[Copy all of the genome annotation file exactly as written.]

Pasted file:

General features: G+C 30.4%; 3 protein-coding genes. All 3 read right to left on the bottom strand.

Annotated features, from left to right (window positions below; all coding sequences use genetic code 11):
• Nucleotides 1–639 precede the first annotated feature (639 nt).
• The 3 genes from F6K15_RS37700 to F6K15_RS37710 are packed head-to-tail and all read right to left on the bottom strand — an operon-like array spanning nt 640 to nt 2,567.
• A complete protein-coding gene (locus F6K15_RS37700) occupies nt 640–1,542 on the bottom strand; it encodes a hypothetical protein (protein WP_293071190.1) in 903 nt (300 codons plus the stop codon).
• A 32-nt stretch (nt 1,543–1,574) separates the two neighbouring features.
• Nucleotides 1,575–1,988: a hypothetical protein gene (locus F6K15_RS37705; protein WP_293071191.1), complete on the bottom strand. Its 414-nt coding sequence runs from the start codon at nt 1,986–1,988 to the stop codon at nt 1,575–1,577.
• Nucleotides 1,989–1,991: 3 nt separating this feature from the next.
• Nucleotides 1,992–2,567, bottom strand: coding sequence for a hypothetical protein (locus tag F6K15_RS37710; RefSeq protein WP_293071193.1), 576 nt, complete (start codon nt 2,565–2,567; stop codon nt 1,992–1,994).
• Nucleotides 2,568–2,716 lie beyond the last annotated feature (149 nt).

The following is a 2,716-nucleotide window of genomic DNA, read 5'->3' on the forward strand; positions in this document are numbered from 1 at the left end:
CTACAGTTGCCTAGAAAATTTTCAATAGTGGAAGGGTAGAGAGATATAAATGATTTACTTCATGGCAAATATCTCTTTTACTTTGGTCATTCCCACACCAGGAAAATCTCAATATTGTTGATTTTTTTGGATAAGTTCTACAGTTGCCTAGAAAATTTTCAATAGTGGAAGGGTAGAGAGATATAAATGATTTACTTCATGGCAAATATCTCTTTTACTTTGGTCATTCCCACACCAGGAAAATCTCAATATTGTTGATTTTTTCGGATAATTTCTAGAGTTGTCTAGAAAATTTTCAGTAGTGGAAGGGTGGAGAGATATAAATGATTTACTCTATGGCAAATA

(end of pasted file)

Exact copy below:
General features: G+C 30.4%; 3 protein-coding genes. All 3 read right to left on the bottom strand.

Annotated features, from left to right (window positions below; all coding sequences use genetic code 11):
• Nucleotides 1–639 precede the first annotated feature (639 nt).
• The 3 genes from F6K15_RS37700 to F6K15_RS37710 are packed head-to-tail and all read right to left on the bottom strand — an operon-like array spanning nt 640 to nt 2,567.
• A complete protein-coding gene (locus F6K15_RS37700) occupies nt 640–1,542 on the bottom strand; it encodes a hypothetical protein (protein WP_293071190.1) in 903 nt (300 codons plus the stop codon).
• A 32-nt stretch (nt 1,543–1,574) separates the two neighbouring features.
• Nucleotides 1,575–1,988: a hypothetical protein gene (locus F6K15_RS37705; protein WP_293071191.1), complete on the bottom strand. Its 414-nt coding sequence runs from the start codon at nt 1,986–1,988 to the stop codon at nt 1,575–1,577.
• Nucleotides 1,989–1,991: 3 nt separating this feature from the next.
• Nucleotides 1,992–2,567, bottom strand: coding sequence for a hypothetical protein (locus tag F6K15_RS37710; RefSeq protein WP_293071193.1), 576 nt, complete (start codon nt 2,565–2,567; stop codon nt 1,992–1,994).
• Nucleotides 2,568–2,716 lie beyond the last annotated feature (149 nt).

The following is a 2,716-nucleotide window of genomic DNA, read 5'->3' on the forward strand; positions in this document are numbered from 1 at the left end:
CTACAGTTGCCTAGAAAATTTTCAATAGTGGAAGGGTAGAGAGATATAAATGATTTACTTCATGGCAAATATCTCTTTTACTTTGGTCATTCCCACACCAGGAAAATCTCAATATTGTTGATTTTTTTGGATAAGTTCTACAGTTGCCTAGAAAATTTTCAATAGTGGAAGGGTAGAGAGATATAAATGATTTACTTCATGGCAAATATCTCTTTTACTTTGGTCATTCCCACACCAGGAAAATCTCAATATTGTTGATTTTTTCGGATAATTTCTAGAGTTGTCTAGAAAATTTTCAGTAGTGGAAGGGTGGAGAGATATAAATGATTTACTCTATGGCAAATA